As funders, Abi and I both placed high priority on small-building preservation. Philanthropy is the only sector able to help build local capacity and test models to preserve smaller properties effectively, then share those insights at a national level. Equipping nonprofit housing developers to preserve affordable rental housing has long been our common passion. Abi’s work has focused on business strategies to maintain affordability, increase community ownership, and prevent displacement. My own work with the MacArthur Foundation Window of Opportunity initiative promoted investment in nonprofit developers, policy advocacy, and research in affordable rental housing preservation. Each week, we meet with other housing leaders to discuss these challenges and track what’s happening to renters and housing providers affected by the COVID-19 crisis. Some of our insights are having an impact and driving the narrative about where to target federal assistance.
One thing is clear: during this crisis, we need to stabilize renters and the affordable housing we have, even as we look toward the future. Preservation strategies serve an economic goal for sure, but the messages behind these decisions serve an even deeper purpose: these choices tell low- and moderate-income families that they belong and are valued in their communities.
Preservation has always been a smart strategy; the pandemic has made it a critical one for ensuring an inclusive recovery.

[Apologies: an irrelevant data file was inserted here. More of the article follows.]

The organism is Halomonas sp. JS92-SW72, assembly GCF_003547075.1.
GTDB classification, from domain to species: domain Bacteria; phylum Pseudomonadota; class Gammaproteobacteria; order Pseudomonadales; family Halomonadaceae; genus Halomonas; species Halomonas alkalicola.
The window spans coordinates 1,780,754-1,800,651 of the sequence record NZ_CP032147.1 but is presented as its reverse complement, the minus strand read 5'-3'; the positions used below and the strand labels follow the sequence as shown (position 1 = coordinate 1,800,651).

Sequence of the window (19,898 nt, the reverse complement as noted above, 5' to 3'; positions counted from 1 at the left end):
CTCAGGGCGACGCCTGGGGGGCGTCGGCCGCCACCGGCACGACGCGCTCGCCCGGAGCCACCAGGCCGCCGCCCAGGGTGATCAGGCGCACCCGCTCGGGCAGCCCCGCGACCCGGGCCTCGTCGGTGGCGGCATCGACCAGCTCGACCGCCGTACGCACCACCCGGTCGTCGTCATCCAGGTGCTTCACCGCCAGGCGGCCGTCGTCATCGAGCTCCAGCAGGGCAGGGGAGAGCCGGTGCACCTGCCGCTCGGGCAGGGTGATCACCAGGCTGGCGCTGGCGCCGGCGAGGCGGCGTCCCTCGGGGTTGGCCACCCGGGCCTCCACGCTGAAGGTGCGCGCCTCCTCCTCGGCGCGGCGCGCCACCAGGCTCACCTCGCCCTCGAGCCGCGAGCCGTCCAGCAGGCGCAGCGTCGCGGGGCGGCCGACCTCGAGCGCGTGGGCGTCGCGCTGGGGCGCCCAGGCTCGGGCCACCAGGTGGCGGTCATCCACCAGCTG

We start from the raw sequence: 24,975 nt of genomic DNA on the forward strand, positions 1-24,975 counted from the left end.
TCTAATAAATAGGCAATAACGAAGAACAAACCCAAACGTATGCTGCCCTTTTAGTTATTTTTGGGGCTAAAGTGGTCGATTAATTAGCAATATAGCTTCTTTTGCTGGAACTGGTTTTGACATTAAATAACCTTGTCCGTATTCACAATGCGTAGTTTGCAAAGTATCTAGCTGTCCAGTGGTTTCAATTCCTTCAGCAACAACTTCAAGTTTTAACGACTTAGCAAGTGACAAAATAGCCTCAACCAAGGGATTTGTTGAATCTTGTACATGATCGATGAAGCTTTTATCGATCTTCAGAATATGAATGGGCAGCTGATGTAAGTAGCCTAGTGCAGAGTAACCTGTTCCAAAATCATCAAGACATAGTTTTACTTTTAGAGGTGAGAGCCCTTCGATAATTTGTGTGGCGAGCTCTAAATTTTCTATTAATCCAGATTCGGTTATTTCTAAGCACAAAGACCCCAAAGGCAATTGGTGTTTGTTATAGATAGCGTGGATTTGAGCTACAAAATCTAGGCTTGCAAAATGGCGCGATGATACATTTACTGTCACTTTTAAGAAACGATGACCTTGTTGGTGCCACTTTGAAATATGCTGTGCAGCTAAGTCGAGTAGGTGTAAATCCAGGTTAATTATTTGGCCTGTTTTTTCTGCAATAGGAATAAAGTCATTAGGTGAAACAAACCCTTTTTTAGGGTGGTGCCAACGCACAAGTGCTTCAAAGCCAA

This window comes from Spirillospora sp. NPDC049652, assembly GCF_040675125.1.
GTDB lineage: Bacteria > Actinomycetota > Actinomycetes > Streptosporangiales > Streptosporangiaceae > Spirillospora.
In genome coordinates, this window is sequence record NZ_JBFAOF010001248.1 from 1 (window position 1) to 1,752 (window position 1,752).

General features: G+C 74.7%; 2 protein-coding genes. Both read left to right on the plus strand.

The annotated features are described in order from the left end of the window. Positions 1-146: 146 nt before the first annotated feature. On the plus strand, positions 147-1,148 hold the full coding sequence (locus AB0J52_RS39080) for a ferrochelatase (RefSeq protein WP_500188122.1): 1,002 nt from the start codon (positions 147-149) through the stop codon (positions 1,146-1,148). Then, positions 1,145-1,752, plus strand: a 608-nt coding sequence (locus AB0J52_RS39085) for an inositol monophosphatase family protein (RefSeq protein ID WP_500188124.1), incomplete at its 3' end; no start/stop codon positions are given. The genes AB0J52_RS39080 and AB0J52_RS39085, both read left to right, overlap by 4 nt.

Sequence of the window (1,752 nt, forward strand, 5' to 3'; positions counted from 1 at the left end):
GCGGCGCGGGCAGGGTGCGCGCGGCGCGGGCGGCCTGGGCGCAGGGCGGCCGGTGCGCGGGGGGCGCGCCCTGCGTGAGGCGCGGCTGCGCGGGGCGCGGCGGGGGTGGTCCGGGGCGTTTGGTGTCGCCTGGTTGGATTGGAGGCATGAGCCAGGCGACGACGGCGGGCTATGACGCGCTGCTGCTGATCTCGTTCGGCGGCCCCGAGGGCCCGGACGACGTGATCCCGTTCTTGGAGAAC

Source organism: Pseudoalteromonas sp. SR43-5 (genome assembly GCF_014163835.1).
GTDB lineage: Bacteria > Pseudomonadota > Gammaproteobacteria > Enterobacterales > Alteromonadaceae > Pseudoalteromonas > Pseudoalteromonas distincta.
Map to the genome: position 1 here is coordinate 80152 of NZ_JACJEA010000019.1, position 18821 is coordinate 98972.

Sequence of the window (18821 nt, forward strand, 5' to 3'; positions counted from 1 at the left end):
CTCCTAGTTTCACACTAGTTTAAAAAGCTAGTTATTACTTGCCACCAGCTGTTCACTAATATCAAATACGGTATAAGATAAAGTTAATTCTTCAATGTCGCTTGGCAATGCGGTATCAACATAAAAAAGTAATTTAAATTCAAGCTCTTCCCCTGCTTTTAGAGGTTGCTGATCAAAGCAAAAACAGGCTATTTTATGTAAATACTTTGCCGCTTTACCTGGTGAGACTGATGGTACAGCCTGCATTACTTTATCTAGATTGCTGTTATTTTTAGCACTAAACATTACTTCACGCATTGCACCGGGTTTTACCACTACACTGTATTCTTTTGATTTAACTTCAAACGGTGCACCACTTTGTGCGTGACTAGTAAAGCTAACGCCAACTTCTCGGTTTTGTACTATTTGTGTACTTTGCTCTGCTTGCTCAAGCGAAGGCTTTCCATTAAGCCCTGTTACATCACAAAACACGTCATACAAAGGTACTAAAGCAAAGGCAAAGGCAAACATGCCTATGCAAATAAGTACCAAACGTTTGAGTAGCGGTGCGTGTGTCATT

Preserving affordability in the nation’s capital
Before COVID-19, the Washington, DC, region faced a number of housing challenges. The city’s ever-increasing pace of professional and political jobs made it one of the nation’s fastest-growing cities, with population growth far outpacing housing production, and rents and home prices often too high for many city residents. Not more than 20 years ago, DC was a city in economic distress. The Urban Institute’s analysis of housing challenges in the DC region pointed out the deep affordability gap: the number of low-cost housing units available in 2019 fell short of household needs by 264,000. At the economic growth rate projected by the Metropolitan Washington Council of Governments, the region needs 374,000 more housing units by 2030, and faster growth would require more. We find it encouraging, however, that today, city and regional leaders are planning for a more inclusive recovery.